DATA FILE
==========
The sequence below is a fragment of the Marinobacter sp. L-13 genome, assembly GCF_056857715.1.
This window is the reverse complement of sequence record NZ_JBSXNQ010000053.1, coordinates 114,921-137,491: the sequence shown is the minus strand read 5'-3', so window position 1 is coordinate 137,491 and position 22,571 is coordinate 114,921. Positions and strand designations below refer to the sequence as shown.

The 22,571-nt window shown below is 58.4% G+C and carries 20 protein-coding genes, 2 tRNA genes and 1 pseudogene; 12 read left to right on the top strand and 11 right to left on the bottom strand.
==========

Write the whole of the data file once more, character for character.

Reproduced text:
The sequence below is a fragment of the Marinobacter sp. L-13 genome, assembly GCF_056857715.1.
This window is the reverse complement of sequence record NZ_JBSXNQ010000053.1, coordinates 114,921-137,491: the sequence shown is the minus strand read 5'-3', so window position 1 is coordinate 137,491 and position 22,571 is coordinate 114,921. Positions and strand designations below refer to the sequence as shown.

The 22,571-nt window shown below is 58.4% G+C and carries 20 protein-coding genes, 2 tRNA genes and 1 pseudogene; 12 read left to right on the top strand and 11 right to left on the bottom strand.